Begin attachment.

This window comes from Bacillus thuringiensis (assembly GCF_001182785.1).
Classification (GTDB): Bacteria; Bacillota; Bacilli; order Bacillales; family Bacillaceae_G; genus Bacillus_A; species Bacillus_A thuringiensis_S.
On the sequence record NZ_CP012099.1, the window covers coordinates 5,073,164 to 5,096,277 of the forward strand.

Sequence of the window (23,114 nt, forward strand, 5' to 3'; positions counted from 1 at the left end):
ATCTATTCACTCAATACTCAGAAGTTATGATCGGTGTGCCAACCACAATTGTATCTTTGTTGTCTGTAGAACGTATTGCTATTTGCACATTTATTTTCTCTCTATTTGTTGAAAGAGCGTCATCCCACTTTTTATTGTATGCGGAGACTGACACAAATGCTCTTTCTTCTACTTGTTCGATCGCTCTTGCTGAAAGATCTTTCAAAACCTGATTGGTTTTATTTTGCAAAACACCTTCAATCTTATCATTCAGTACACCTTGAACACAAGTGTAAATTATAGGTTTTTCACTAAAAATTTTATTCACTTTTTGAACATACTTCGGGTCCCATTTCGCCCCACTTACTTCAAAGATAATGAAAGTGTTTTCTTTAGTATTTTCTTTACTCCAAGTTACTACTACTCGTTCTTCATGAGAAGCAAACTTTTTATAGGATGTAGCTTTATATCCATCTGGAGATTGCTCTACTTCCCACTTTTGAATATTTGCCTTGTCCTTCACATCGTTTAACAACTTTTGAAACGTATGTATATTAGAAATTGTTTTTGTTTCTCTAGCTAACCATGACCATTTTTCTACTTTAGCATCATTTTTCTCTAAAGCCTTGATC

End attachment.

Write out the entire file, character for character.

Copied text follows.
This window comes from Bacillus thuringiensis (assembly GCF_001182785.1).
Classification (GTDB): Bacteria; Bacillota; Bacilli; order Bacillales; family Bacillaceae_G; genus Bacillus_A; species Bacillus_A thuringiensis_S.
On the sequence record NZ_CP012099.1, the window covers coordinates 5,073,164 to 5,096,277 of the forward strand.

Sequence of the window (23,114 nt, forward strand, 5' to 3'; positions counted from 1 at the left end):
ATCTATTCACTCAATACTCAGAAGTTATGATCGGTGTGCCAACCACAATTGTATCTTTGTTGTCTGTAGAACGTATTGCTATTTGCACATTTATTTTCTCTCTATTTGTTGAAAGAGCGTCATCCCACTTTTTATTGTATGCGGAGACTGACACAAATGCTCTTTCTTCTACTTGTTCGATCGCTCTTGCTGAAAGATCTTTCAAAACCTGATTGGTTTTATTTTGCAAAACACCTTCAATCTTATCATTCAGTACACCTTGAACACAAGTGTAAATTATAGGTTTTTCACTAAAAATTTTATTCACTTTTTGAACATACTTCGGGTCCCATTTCGCCCCACTTACTTCAAAGATAATGAAAGTGTTTTCTTTAGTATTTTCTTTACTCCAAGTTACTACTACTCGTTCTTCATGAGAAGCAAACTTTTTATAGGATGTAGCTTTATATCCATCTGGAGATTGCTCTACTTCCCACTTTTGAATATTTGCCTTGTCCTTCACATCGTTTAACAACTTTTGAAACGTATGTATATTAGAAATTGTTTTTGTTTCTCTAGCTAACCATGACCATTTTTCTACTTTAGCATCATTTTTCTCTAAAGCCTTGATC